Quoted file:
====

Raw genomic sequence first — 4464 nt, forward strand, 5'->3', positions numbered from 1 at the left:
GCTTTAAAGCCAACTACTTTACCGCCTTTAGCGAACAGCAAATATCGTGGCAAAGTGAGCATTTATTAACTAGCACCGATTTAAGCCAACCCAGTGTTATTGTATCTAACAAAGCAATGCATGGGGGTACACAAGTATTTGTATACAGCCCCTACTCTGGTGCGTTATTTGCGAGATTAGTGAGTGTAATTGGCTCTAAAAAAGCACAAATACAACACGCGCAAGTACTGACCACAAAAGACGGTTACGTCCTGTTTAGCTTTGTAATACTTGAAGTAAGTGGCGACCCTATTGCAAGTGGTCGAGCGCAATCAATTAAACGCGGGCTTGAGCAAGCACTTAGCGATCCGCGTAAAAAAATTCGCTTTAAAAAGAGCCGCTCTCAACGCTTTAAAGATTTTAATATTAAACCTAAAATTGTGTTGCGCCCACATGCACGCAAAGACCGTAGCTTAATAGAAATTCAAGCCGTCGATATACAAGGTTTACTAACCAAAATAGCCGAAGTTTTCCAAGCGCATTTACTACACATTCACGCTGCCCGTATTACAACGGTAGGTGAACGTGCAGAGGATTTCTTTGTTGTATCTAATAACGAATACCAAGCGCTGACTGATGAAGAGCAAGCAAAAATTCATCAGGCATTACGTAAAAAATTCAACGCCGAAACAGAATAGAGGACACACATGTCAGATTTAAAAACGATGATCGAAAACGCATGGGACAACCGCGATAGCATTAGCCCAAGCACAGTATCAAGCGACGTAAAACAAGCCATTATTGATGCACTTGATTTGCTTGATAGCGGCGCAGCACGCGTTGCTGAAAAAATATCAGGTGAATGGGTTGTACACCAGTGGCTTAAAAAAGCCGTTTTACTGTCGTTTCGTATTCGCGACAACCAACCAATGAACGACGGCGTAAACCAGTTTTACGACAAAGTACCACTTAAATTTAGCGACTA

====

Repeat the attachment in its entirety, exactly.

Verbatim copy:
Raw genomic sequence first — 4464 nt, forward strand, 5'->3', positions numbered from 1 at the left:
GCTTTAAAGCCAACTACTTTACCGCCTTTAGCGAACAGCAAATATCGTGGCAAAGTGAGCATTTATTAACTAGCACCGATTTAAGCCAACCCAGTGTTATTGTATCTAACAAAGCAATGCATGGGGGTACACAAGTATTTGTATACAGCCCCTACTCTGGTGCGTTATTTGCGAGATTAGTGAGTGTAATTGGCTCTAAAAAAGCACAAATACAACACGCGCAAGTACTGACCACAAAAGACGGTTACGTCCTGTTTAGCTTTGTAATACTTGAAGTAAGTGGCGACCCTATTGCAAGTGGTCGAGCGCAATCAATTAAACGCGGGCTTGAGCAAGCACTTAGCGATCCGCGTAAAAAAATTCGCTTTAAAAAGAGCCGCTCTCAACGCTTTAAAGATTTTAATATTAAACCTAAAATTGTGTTGCGCCCACATGCACGCAAAGACCGTAGCTTAATAGAAATTCAAGCCGTCGATATACAAGGTTTACTAACCAAAATAGCCGAAGTTTTCCAAGCGCATTTACTACACATTCACGCTGCCCGTATTACAACGGTAGGTGAACGTGCAGAGGATTTCTTTGTTGTATCTAATAACGAATACCAAGCGCTGACTGATGAAGAGCAAGCAAAAATTCATCAGGCATTACGTAAAAAATTCAACGCCGAAACAGAATAGAGGACACACATGTCAGATTTAAAAACGATGATCGAAAACGCATGGGACAACCGCGATAGCATTAGCCCAAGCACAGTATCAAGCGACGTAAAACAAGCCATTATTGATGCACTTGATTTGCTTGATAGCGGCGCAGCACGCGTTGCTGAAAAAATATCAGGTGAATGGGTTGTACACCAGTGGCTTAAAAAAGCCGTTTTACTGTCGTTTCGTATTCGCGACAACCAACCAATGAACGACGGCGTAAACCAGTTTTACGACAAAGTACCACTTAAATTTAGCGACTA